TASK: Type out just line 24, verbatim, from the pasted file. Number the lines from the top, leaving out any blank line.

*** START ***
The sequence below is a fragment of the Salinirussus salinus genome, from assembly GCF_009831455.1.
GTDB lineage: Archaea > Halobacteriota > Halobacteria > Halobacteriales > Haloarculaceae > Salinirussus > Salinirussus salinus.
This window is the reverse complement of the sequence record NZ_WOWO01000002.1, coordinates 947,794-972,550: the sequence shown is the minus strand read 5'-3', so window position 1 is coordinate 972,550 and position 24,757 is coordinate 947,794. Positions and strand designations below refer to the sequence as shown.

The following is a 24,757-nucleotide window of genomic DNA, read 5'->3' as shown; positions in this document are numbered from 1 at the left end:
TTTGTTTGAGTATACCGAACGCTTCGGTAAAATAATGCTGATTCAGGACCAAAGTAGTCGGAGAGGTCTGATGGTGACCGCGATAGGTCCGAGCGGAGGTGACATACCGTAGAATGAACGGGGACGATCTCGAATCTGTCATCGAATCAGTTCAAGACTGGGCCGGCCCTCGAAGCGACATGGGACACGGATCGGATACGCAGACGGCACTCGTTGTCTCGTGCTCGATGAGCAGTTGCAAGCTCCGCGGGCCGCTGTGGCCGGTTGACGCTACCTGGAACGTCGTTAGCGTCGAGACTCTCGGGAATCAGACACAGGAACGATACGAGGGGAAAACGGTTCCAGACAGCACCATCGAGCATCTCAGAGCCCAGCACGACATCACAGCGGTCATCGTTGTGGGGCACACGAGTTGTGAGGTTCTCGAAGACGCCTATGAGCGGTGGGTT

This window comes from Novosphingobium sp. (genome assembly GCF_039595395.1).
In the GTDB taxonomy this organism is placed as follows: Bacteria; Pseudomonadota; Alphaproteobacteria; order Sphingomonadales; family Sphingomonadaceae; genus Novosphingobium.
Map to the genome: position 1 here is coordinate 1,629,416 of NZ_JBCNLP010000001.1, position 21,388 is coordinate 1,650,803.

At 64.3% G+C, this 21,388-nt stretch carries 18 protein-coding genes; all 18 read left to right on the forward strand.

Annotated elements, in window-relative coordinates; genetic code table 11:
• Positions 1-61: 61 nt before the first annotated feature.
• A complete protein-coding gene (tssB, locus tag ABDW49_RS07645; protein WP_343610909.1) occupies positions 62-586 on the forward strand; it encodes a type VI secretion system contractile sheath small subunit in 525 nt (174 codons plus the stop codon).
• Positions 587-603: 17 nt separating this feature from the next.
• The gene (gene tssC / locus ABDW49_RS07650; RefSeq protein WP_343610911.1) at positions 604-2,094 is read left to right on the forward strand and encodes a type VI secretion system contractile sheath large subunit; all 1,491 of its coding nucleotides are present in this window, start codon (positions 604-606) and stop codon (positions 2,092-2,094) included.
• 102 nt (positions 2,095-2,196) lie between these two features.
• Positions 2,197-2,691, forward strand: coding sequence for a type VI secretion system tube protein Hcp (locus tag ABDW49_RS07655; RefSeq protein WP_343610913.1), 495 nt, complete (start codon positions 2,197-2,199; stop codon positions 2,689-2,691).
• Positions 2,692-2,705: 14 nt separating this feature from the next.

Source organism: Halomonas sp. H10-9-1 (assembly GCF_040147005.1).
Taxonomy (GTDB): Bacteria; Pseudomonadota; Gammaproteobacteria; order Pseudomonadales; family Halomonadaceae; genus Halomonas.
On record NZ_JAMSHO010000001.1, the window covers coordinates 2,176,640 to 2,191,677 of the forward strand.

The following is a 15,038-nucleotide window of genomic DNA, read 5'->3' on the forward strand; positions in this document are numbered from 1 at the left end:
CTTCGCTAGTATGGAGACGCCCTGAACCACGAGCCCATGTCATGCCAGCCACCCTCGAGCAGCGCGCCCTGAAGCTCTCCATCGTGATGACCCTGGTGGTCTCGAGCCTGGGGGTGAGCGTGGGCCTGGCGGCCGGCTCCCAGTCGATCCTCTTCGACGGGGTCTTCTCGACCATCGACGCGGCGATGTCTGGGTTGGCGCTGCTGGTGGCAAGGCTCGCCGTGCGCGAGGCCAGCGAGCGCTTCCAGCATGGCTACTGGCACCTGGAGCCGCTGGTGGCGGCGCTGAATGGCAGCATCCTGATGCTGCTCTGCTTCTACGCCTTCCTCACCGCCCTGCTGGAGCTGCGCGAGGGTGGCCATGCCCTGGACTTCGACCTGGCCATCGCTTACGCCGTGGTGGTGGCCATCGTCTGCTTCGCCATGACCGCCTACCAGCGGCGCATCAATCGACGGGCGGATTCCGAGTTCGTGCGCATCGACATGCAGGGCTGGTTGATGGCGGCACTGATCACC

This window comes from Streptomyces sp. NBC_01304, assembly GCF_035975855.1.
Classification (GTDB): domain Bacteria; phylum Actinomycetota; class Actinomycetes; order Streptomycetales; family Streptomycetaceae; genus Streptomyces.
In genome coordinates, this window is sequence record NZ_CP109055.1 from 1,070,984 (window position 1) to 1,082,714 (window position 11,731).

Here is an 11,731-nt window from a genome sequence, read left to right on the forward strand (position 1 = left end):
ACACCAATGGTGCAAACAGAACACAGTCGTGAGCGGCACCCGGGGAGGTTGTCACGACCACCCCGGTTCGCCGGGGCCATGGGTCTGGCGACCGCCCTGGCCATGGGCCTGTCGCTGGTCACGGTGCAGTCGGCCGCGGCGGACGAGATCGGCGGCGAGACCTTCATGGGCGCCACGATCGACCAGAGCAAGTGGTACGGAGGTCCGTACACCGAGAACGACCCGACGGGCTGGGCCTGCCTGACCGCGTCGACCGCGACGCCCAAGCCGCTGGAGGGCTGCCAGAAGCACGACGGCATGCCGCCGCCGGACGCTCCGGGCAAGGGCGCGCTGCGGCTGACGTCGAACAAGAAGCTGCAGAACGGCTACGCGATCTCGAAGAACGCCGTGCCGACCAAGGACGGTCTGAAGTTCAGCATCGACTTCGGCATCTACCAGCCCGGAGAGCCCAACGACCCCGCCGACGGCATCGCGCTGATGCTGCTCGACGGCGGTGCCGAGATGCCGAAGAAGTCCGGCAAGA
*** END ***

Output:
Classification (GTDB): domain Bacteria; phylum Actinomycetota; class Actinomycetes; order Streptomycetales; family Streptomycetaceae; genus Streptomyces.